The Cuil Irra region on the west coast of Ireland is one of the richest areas of passage tombs in western Europe. The monuments range from small, simple, dolmens to complex monuments with gigantic cairns, and cover the timespan c. 4000-3000 BC. Landscape of the Monuments is the first modern, detailed account of this important group of monuments from a regional and spatial perspective, and includes a corpus of all monuments. The book focuses on a number of aspects relating to the location of the monuments in the landscape, and discusses the nature of Neolithic man's intentions to organise his physical and symbolic world. The great variation of monuments is discussed in terms of ritual and social complexity, and seen to reflect an ambition in Neolithic society to manipulate the way the social and physical landscape should be comprehended. The relation between the Cuil Irra monuments and the nearby passage tomb complex of Carrowkeel-Keshcorran is analysed, and the Cuil Irra region is furthermore seen in its wider context of the Irish passage tomb tradition. Contents: Preface, Irish Megalithic Tombs, Aims, The Landscape, The Passage Tomb Tradition, The Monuments, Chronology, The Monuments in the Landscape, The Role of the Monuments, Landscape of the Monuments, Bibliography, Appendix - The Passage Tombs in the Cuil Irra Region.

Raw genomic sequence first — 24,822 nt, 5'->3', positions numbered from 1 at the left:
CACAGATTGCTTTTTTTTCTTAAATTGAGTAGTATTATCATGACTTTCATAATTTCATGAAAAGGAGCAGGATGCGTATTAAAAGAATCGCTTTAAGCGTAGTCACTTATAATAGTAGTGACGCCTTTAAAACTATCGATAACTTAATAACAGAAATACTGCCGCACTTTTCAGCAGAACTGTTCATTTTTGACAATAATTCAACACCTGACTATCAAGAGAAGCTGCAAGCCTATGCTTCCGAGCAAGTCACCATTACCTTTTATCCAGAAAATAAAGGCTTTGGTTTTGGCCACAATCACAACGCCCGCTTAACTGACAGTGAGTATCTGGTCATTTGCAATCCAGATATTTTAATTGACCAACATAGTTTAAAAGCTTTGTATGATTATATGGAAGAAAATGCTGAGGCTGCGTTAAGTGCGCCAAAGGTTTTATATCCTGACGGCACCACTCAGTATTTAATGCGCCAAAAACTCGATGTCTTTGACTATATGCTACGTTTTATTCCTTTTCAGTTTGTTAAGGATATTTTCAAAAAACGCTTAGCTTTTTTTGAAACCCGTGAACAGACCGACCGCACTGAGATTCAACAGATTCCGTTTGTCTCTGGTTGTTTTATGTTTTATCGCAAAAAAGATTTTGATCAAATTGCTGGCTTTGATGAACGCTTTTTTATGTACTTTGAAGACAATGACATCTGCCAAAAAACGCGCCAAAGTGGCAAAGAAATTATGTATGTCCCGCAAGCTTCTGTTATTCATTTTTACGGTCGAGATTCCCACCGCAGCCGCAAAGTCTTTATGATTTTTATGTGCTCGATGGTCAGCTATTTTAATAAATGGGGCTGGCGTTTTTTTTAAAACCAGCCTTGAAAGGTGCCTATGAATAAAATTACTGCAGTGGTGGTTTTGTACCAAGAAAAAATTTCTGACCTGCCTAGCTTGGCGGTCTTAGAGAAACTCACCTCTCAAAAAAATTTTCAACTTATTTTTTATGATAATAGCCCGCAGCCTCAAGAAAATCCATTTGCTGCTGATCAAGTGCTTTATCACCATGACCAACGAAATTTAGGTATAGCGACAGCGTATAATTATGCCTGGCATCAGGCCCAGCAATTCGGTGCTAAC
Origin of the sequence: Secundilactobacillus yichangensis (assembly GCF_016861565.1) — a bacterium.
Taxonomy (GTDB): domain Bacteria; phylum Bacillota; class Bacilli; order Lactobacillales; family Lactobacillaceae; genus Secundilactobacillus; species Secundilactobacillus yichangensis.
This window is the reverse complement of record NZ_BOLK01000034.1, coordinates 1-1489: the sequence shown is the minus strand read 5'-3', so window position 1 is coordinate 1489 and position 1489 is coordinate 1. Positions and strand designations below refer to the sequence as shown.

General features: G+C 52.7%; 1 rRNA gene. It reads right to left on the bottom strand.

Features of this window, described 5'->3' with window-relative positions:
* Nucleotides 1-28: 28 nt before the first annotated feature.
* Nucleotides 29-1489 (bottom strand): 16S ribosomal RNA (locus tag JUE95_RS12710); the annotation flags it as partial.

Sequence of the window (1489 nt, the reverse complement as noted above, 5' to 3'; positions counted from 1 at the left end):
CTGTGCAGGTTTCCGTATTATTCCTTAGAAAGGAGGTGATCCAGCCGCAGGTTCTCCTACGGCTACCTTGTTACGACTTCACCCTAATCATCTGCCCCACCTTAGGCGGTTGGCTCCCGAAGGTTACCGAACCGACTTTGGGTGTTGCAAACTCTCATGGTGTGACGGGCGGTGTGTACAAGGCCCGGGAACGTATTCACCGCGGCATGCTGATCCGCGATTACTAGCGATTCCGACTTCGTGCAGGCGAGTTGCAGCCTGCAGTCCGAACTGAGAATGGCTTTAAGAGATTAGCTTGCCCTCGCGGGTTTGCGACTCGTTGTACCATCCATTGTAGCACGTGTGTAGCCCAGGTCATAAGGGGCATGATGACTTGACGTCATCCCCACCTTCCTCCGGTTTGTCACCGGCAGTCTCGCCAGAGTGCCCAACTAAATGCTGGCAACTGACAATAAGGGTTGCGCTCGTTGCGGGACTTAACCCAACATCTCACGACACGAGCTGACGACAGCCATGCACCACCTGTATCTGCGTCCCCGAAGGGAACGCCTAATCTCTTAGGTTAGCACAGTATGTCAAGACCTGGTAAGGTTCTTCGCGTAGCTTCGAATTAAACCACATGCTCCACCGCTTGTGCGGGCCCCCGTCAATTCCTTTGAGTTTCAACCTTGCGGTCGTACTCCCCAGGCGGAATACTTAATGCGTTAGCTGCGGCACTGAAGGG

Required Reading
1999-10-21 Landscapes of Neolithic Ireland Routledge
ISBN 0415169771 ISBN-13 9780415169776

Landscapes of Neolithic Ireland Landscapes of Neolithic is the first volume to be devoted solely to the Irish Neolithic, using an innovative landscape and anthropological perspective to provide significant new insights on the period. Full description